It’s All about the Benjamins: An Empirical Study on Incentivizing Users to Ignore Security Advice

  • Nicolas Christin
  • Serge Egelman
  • Timothy Vidas
  • Jens Grossklags
Part of the Lecture Notes in Computer Science book series (LNCS, volume 7035)


We examine the cost for an attacker to pay users to execute arbitrary code—potentially malware. We asked users at home to download and run an executable we wrote without being told what it did and without any way of knowing it was harmless. Each week, we increased the payment amount. Our goal was to examine whether users would ignore common security advice—not to run untrusted executables—if there was a direct incentive, and how much this incentive would need to be. We observed that for payments as low as $0.01, 22% of the people who viewed the task ultimately ran our executable. Once increased to $1.00, this proportion increased to 43%. We show that as the price increased, more and more users who understood the risks ultimately ran the code. We conclude that users are generally unopposed to running programs of unknown provenance, so long as their incentives exceed their inconvenience.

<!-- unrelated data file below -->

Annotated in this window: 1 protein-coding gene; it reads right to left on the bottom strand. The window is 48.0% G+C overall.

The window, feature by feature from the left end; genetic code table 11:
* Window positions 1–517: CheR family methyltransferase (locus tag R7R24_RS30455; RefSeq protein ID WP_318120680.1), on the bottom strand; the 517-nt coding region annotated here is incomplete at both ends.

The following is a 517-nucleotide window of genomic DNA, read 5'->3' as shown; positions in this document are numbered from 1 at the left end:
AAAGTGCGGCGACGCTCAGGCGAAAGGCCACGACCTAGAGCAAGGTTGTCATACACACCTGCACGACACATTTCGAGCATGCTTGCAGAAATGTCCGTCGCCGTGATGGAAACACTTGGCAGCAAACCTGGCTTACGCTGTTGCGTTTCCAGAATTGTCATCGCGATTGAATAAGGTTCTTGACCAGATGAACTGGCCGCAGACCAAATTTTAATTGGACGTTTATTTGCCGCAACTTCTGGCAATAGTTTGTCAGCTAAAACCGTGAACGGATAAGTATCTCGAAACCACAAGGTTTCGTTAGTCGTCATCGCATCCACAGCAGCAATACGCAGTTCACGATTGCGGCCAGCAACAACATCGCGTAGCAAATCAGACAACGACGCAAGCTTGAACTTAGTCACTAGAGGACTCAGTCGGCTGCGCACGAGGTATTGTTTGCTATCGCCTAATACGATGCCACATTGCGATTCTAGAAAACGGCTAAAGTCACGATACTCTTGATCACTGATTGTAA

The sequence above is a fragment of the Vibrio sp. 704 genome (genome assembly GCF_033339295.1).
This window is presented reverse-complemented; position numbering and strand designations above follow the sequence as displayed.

Behavioral Economics Online Crime Human Experiments 


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Copyright information

© Springer-Verlag Berlin Heidelberg 2012

Authors and Affiliations

  • Nicolas Christin
    • 1
  • Serge Egelman
    • 2
  • Timothy Vidas
    • 3
  • Jens Grossklags
    • 4
  1. 1.INI/CyLabCarnegie Mellon UniversityUSA
  2. 2.National Institute of Standards and TechnologyUSA
  3. 3.ECE/CyLabCarnegie Mellon UniversityUSA
  4. 4.ISTPennsylvania State UniversityUSA

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